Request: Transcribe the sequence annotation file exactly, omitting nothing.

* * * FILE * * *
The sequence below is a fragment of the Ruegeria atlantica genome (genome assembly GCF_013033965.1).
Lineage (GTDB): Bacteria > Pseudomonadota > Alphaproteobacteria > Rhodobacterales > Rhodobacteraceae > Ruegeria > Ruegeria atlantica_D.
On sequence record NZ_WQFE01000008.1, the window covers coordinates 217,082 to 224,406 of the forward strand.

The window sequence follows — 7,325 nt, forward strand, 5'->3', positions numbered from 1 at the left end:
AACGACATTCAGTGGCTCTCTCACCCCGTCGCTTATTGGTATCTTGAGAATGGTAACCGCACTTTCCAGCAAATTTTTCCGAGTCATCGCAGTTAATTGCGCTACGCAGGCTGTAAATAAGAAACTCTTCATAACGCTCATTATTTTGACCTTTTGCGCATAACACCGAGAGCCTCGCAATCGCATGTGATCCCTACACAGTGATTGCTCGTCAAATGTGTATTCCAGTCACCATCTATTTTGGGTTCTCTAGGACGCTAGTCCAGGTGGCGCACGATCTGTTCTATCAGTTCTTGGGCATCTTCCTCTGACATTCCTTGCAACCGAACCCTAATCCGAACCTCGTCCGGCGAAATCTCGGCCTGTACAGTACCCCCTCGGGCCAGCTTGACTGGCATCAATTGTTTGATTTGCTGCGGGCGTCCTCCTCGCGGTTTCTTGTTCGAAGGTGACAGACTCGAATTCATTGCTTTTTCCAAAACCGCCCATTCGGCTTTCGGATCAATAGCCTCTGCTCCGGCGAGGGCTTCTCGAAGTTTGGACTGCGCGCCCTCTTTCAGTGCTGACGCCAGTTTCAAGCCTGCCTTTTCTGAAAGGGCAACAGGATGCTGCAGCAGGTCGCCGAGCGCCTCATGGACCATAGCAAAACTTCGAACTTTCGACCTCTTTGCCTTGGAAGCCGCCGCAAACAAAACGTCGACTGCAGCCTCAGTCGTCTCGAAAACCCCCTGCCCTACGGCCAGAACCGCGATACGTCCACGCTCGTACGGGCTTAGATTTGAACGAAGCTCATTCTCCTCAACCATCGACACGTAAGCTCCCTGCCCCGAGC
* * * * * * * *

The sequence below is a fragment of the Ruegeria atlantica genome (genome assembly GCF_013033965.1).
Lineage (GTDB): Bacteria > Pseudomonadota > Alphaproteobacteria > Rhodobacterales > Rhodobacteraceae > Ruegeria > Ruegeria atlantica_D.
On sequence record NZ_WQFE01000008.1, the window covers coordinates 217,082 to 224,406 of the forward strand.

The window sequence follows — 7,325 nt, forward strand, 5'->3', positions numbered from 1 at the left end:
AACGACATTCAGTGGCTCTCTCACCCCGTCGCTTATTGGTATCTTGAGAATGGTAACCGCACTTTCCAGCAAATTTTTCCGAGTCATCGCAGTTAATTGCGCTACGCAGGCTGTAAATAAGAAACTCTTCATAACGCTCATTATTTTGACCTTTTGCGCATAACACCGAGAGCCTCGCAATCGCATGTGATCCCTACACAGTGATTGCTCGTCAAATGTGTATTCCAGTCACCATCTATTTTGGGTTCTCTAGGACGCTAGTCCAGGTGGCGCACGATCTGTTCTATCAGTTCTTGGGCATCTTCCTCTGACATTCCTTGCAACCGAACCCTAATCCGAACCTCGTCCGGCGAAATCTCGGCCTGTACAGTACCCCCTCGGGCCAGCTTGACTGGCATCAATTGTTTGATTTGCTGCGGGCGTCCTCCTCGCGGTTTCTTGTTCGAAGGTGACAGACTCGAATTCATTGCTTTTTCCAAAACCGCCCATTCGGCTTTCGGATCAATAGCCTCTGCTCCGGCGAGGGCTTCTCGAAGTTTGGACTGCGCGCCCTCTTTCAGTGCTGACGCCAGTTTCAAGCCTGCCTTTTCTGAAAGGGCAACAGGATGCTGCAGCAGGTCGCCGAGCGCCTCATGGACCATAGCAAAACTTCGAACTTTCGACCTCTTTGCCTTGGAAGCCGCCGCAAACAAAACGTCGACTGCAGCCTCAGTCGTCTCGAAAACCCCCTGCCCTACGGCCAGAACCGCGATACGTCCACGCTCGTACGGGCTTAGATTTGAACGAAGCTCATTCTCCTCAACCATCGACACGTAAGCTCCCTGCCCCGAGC